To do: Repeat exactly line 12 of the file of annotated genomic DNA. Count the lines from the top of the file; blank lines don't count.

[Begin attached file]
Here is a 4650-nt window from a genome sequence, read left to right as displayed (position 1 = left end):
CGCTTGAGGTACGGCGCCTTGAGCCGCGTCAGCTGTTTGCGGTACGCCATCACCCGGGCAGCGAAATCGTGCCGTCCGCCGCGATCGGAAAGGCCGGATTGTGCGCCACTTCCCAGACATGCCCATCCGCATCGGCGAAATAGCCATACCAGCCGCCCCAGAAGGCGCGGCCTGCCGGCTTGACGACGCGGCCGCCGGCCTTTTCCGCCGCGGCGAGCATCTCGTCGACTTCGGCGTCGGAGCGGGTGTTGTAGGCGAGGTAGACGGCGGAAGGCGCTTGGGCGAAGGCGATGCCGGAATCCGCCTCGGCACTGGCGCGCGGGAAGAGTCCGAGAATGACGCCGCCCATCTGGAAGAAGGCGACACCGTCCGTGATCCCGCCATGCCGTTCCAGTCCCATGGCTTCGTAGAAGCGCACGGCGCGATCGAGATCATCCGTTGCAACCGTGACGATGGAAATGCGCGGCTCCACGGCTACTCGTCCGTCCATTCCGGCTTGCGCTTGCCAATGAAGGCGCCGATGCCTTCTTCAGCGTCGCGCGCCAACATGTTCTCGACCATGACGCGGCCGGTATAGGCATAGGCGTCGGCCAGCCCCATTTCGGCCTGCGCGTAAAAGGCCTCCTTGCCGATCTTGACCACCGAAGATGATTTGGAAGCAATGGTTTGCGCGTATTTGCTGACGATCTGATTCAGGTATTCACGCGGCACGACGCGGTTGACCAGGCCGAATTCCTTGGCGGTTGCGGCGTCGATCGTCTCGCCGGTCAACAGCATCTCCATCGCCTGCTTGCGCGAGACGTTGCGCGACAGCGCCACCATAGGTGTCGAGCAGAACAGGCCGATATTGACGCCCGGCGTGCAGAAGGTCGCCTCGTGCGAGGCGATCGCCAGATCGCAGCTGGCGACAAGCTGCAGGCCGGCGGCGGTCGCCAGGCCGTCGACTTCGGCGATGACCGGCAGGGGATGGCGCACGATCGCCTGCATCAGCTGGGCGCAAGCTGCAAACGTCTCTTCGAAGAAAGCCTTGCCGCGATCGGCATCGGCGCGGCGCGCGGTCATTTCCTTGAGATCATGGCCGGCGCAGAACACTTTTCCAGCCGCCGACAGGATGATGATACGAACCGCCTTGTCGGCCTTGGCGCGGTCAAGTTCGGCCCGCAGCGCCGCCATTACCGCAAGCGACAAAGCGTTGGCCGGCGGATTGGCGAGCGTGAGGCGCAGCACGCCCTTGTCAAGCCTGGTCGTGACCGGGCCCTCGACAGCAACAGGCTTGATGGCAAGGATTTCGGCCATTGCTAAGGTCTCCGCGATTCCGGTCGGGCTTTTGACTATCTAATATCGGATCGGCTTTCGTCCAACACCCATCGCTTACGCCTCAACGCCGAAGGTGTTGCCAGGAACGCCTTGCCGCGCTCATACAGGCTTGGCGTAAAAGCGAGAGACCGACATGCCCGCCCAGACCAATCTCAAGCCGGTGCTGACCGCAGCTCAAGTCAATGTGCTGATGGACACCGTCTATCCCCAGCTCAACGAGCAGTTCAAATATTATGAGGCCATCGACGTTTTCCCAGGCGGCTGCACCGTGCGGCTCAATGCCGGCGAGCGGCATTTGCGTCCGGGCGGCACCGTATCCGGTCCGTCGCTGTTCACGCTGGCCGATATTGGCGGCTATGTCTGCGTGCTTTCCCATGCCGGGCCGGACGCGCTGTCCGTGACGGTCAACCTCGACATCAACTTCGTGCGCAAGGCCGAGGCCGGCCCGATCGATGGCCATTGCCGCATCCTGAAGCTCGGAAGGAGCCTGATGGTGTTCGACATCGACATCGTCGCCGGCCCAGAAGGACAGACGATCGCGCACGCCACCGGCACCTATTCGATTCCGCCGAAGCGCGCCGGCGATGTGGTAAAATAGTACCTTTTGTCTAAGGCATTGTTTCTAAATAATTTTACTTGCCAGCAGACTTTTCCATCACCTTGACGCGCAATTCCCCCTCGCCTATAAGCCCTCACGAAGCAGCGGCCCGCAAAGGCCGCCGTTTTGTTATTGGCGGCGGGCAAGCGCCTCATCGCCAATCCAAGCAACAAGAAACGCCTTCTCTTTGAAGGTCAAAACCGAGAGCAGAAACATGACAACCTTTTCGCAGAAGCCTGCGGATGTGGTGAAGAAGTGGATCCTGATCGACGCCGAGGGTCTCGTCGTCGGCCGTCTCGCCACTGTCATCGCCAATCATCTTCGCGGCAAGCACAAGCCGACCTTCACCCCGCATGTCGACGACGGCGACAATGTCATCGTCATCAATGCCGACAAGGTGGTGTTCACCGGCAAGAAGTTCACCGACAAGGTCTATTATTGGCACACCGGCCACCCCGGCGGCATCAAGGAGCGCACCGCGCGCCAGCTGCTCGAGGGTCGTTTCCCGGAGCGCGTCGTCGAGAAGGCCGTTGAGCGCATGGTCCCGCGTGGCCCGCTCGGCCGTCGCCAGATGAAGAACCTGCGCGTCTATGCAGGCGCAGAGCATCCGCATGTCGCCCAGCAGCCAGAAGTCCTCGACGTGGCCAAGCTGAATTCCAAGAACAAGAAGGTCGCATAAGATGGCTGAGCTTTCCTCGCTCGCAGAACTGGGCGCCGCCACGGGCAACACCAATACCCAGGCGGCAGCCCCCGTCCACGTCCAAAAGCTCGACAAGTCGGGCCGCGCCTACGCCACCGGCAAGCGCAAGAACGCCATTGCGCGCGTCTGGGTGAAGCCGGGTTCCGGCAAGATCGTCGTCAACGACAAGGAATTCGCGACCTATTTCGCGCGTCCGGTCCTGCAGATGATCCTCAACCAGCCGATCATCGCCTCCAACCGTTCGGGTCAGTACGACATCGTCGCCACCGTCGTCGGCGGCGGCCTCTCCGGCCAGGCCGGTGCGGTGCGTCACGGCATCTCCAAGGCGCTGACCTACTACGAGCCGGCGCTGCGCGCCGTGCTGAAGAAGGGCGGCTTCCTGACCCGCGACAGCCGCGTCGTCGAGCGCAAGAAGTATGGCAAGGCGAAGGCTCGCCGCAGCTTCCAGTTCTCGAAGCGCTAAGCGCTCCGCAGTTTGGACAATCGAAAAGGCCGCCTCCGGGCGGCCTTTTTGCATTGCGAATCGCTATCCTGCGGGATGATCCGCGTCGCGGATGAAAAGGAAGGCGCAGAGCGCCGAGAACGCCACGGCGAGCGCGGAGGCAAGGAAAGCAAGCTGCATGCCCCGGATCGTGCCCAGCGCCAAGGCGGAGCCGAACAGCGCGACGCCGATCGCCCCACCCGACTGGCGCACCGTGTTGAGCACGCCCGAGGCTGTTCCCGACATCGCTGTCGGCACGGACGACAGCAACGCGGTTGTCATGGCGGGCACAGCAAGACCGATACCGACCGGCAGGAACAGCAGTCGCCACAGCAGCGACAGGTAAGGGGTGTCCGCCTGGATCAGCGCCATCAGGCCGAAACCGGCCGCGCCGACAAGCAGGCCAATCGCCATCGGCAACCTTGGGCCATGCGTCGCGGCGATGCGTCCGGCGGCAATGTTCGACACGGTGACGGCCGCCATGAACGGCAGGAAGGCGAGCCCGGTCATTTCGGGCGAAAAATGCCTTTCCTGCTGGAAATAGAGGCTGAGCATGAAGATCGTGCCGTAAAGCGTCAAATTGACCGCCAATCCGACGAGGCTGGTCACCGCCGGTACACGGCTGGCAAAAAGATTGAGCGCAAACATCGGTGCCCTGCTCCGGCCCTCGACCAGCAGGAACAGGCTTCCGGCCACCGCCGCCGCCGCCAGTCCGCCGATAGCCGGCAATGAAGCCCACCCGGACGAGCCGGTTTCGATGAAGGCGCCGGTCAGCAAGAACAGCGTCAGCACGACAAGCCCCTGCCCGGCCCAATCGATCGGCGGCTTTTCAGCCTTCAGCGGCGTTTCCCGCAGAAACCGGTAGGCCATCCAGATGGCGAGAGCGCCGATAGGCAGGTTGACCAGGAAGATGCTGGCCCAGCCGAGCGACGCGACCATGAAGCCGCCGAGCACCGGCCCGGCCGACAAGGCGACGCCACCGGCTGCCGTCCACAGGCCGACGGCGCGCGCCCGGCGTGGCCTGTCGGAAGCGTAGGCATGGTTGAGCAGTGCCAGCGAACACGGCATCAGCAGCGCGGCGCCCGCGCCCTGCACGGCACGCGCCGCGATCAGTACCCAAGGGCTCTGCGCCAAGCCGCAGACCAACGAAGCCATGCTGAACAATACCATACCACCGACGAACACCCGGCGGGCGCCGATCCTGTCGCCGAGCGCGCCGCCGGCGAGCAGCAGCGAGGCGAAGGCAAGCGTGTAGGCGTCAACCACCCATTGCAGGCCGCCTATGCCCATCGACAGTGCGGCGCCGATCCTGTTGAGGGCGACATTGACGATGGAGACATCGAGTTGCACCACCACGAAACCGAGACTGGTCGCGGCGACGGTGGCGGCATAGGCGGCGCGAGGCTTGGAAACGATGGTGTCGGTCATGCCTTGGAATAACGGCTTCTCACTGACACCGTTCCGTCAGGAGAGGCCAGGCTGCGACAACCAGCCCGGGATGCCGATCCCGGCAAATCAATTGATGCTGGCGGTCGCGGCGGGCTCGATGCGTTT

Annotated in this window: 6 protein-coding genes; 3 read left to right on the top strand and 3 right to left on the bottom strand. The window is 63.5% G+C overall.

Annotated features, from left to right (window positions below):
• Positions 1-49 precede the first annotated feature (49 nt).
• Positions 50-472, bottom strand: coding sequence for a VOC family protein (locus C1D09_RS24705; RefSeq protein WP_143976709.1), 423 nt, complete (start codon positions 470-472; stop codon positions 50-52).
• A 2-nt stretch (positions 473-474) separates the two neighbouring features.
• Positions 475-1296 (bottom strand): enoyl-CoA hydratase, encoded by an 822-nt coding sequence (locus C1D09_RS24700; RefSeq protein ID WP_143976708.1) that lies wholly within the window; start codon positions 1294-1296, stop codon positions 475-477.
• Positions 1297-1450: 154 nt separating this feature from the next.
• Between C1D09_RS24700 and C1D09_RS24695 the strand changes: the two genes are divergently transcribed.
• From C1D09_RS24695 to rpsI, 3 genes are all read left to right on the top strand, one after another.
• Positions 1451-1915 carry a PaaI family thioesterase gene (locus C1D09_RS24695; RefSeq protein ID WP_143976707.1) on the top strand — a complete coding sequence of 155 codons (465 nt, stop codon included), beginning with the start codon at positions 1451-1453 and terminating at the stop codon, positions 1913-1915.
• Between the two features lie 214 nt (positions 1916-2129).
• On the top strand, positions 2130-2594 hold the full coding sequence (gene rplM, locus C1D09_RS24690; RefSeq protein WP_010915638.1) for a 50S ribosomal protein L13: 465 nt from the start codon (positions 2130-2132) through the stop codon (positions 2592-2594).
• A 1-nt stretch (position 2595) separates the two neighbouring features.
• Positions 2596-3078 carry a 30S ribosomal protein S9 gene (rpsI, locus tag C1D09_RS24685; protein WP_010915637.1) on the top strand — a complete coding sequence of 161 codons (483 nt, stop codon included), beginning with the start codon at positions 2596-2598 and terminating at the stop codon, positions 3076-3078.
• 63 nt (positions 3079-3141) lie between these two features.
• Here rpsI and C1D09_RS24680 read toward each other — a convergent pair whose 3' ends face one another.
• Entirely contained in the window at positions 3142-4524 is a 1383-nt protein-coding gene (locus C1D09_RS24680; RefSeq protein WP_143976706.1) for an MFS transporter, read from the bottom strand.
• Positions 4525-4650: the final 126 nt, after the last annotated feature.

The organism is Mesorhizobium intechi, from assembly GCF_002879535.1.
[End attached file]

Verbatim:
• Positions 1451-1915 carry a PaaI family thioesterase gene (locus C1D09_RS24695; RefSeq protein ID WP_143976707.1) on the top strand — a complete coding sequence of 155 codons (465 nt, stop codon included), beginning with the start codon at positions 1451-1453 and terminating at the stop codon, positions 1913-1915.